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Adrenaline Autoinjector

Adrenalin Autoinjector (AAI)

What is an Adrenalin Autoinjector?

An Adrenalin Autoinjector is a device that can inject a dose of adrenaline (also known as epinephrine) into the body in case of a severe allergic reaction, also known as anaphylaxis. Anaphylaxis is a life-threatening condition that can cause symptoms such as difficulty breathing, swelling of the face, tongue or throat, hives, vomiting, low blood pressure and loss of consciousness. Triggers of Anaphylaxis by various allergens, such as food, insect stings, medications or latex.

Adrenaline is a hormone that can reverse the effects of anaphylaxis by constricting the blood vessels, relaxing the airways, reducing the swelling and increasing the heart rate. It can save a life if a patient has an anaphylactic reaction. However, it needs to be given as soon as possible, preferably within minutes of exposure to the allergen.

How to use an adrenaline autoinjector?

There are different brands and types of adrenaline autoinjectors available, such as EpiPen™, Anapen™ and AuviQ™. They have different designs, doses and instructions, so patients need to be familiar with the specific device that they have been prescribed. Patients should also have an allergy action plan that tells them when and how to use their adrenaline autoinjector, and what to do after using it. The allergy action plan can be downloaded from the Australasian Society of Clinical Immunology and Allergy (ASCIA).

The general steps for using an adrenaline autoinjector are:

Place the needle end against the outer mid-thigh muscle, which is the recommended injection site
  • Remove the Adrenalin Autoinjector from its container and check the expiry date and the appearance of the adrenaline solution. Do not use it if it is expired, discoloured or cloudy.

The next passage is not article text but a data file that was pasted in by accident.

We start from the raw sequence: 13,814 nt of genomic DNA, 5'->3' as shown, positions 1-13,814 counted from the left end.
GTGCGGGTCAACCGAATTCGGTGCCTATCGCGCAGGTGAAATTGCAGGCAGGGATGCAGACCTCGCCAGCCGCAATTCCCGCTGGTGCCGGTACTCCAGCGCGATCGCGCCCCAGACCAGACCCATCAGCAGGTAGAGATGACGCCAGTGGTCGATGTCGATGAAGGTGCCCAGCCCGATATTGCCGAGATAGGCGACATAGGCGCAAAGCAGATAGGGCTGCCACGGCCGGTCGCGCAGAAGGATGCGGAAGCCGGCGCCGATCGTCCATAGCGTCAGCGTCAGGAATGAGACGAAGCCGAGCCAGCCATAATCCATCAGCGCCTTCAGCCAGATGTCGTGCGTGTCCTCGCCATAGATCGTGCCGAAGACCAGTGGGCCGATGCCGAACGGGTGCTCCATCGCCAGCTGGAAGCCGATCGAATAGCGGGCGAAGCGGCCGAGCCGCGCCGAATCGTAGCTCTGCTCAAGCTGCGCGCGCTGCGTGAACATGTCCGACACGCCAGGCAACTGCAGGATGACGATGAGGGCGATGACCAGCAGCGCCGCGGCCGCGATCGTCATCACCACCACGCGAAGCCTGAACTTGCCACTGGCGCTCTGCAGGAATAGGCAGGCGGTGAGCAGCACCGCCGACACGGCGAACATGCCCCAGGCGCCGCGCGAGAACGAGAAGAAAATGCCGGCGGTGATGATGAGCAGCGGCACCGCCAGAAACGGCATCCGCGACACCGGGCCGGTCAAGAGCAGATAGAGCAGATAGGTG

• Hold the device firmly in your fist with the needle end pointing down. Do not touch the needle end or the trigger button.
  • Remove the safety cap or release mechanism. Some devices may have a blue or green cap or a red or black button that you need to pull off or press to activate the device.
  • Place the needle end against the outer mid-thigh muscle, the recommended injection site. You can inject through clothing, but avoid seams, pockets or belts.
  • Press the device firmly against the thigh until you hear or feel a click or a hiss. This means the injection has started.
  • Hold the device in place for 3 to 10 seconds, depending on the brand. retract the needle back into the device or cover it with a shield.
  • Remove the device from the thigh and massage the injection site for 10 seconds.
  • Check the device to see if the injection was complete. Some devices may have a window that shows if the needle is empty or a label that changes colour.
  • Dispose of the used Adrenalin Autoinjector in a sharp or hard plastic container. Do not reuse the device.
  • Note the time of the injection and call an ambulance. Tell the paramedics that you have had an anaphylactic reaction and show them your used device.
  • Stay calm and lie down with your legs raised, unless you have breathing difficulties. If so, you can sit up or stand.
  • If your symptoms do not improve or get worse after 5 minutes, you may need a second injection. Use a new device on the opposite thigh, if you have one.
  • Monitor your condition until the paramedics arrive. If you have an antihistamine or an asthma inhaler, you can use them as well, but they are not a substitute for adrenaline.

How to store and maintain the Adrenalin Autoinjector?

Patients should always carry two adrenaline autoinjectors with them, in case they need a second dose or one of them malfunctions. They should also have them easily accessible and not locked away in a bag or a cupboard. Patients can use a pouch, a belt or a wallet to carry them around their waist or in their pocket. They should also inform their family, friends, co-workers, teachers and caregivers that they have an adrenaline autoinjector and where they keep it. They can also wear a medical alert bracelet or necklace that identifies their allergy and their need for adrenaline.

You should store your adrenaline autoinjector at room temperature, away from direct sunlight, heat and moisture. Do not refrigerate or freeze it, as this may damage the device or the adrenaline solution. Do not expose it to extreme temperatures, such as in a car glove box or near a heater. Check the expiry date and the adrenaline solution regularly. Replace the device if it is expired, discoloured or cloudy. Patients can register their device online with the manufacturer or a pharmacy to get a reminder when it is due to expire.

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